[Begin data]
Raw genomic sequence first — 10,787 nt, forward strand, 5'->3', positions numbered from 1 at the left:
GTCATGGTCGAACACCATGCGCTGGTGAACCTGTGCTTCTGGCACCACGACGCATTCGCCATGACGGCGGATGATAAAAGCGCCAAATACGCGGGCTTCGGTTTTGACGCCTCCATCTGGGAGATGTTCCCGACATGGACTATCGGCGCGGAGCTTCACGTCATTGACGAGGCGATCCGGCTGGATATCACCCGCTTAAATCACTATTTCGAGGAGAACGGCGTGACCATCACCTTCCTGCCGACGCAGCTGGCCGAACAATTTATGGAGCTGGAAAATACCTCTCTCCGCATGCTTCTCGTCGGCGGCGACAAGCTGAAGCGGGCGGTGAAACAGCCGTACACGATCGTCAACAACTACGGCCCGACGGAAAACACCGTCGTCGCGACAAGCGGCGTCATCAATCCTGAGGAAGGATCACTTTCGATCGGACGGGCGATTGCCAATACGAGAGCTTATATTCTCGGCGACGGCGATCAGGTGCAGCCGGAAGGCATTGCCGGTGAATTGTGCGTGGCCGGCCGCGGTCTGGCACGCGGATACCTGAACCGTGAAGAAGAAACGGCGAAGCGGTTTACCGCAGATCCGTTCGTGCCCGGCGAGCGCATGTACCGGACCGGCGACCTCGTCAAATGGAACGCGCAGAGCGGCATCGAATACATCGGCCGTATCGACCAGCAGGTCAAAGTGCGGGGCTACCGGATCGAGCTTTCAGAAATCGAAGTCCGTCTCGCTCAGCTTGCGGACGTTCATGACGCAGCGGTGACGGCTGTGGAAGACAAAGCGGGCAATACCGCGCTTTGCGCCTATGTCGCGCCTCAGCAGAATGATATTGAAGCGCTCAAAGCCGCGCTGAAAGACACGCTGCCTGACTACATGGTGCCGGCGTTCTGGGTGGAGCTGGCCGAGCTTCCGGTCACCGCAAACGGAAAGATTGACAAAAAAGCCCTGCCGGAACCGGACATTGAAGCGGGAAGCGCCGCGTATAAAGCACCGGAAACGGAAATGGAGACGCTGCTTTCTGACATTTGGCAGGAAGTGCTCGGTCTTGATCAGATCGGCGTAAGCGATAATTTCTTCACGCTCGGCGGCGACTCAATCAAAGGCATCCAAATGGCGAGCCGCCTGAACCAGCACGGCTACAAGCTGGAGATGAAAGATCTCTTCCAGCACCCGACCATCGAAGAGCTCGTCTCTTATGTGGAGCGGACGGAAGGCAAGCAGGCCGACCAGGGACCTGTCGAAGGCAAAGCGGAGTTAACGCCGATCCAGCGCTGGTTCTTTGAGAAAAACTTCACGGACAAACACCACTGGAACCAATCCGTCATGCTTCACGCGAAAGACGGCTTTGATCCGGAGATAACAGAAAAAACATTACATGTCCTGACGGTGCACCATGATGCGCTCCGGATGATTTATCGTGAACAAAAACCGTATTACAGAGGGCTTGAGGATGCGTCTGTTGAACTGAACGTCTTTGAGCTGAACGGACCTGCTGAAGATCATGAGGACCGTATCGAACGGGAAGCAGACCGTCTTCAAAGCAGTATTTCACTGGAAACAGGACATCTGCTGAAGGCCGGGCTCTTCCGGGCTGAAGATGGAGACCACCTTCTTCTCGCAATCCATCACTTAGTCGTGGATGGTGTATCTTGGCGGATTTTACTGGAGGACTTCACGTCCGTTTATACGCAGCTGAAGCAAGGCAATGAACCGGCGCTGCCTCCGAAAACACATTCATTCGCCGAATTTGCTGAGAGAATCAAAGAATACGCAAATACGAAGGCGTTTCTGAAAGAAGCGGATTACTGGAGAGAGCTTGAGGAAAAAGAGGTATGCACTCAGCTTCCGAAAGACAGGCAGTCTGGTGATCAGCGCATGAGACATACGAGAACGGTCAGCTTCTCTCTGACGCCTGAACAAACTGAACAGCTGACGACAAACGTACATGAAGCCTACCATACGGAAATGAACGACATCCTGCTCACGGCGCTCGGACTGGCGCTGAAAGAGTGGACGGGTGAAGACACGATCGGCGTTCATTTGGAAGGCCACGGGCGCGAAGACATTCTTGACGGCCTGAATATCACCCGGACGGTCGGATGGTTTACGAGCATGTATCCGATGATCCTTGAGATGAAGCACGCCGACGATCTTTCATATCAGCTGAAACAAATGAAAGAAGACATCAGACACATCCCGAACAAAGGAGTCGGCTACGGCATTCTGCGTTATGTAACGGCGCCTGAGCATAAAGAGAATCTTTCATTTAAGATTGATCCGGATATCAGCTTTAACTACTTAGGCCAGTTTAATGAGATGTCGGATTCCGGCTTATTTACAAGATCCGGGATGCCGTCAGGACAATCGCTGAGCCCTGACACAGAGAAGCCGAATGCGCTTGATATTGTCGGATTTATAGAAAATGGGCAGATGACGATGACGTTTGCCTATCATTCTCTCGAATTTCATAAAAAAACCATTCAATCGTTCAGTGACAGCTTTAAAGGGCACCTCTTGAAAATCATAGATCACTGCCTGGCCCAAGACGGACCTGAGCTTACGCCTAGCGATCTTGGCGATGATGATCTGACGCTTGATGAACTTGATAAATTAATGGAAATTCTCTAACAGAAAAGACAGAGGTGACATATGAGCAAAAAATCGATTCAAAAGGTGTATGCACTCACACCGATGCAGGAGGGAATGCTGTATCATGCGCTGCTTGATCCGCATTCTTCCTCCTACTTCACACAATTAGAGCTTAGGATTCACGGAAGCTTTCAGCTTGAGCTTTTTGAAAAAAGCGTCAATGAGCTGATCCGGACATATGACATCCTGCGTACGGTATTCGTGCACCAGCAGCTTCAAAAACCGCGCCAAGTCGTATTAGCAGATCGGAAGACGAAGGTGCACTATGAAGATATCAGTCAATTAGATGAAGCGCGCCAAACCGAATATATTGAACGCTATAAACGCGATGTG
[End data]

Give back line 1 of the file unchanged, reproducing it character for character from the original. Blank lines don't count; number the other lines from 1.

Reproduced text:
Raw genomic sequence first — 10,787 nt, forward strand, 5'->3', positions numbered from 1 at the left: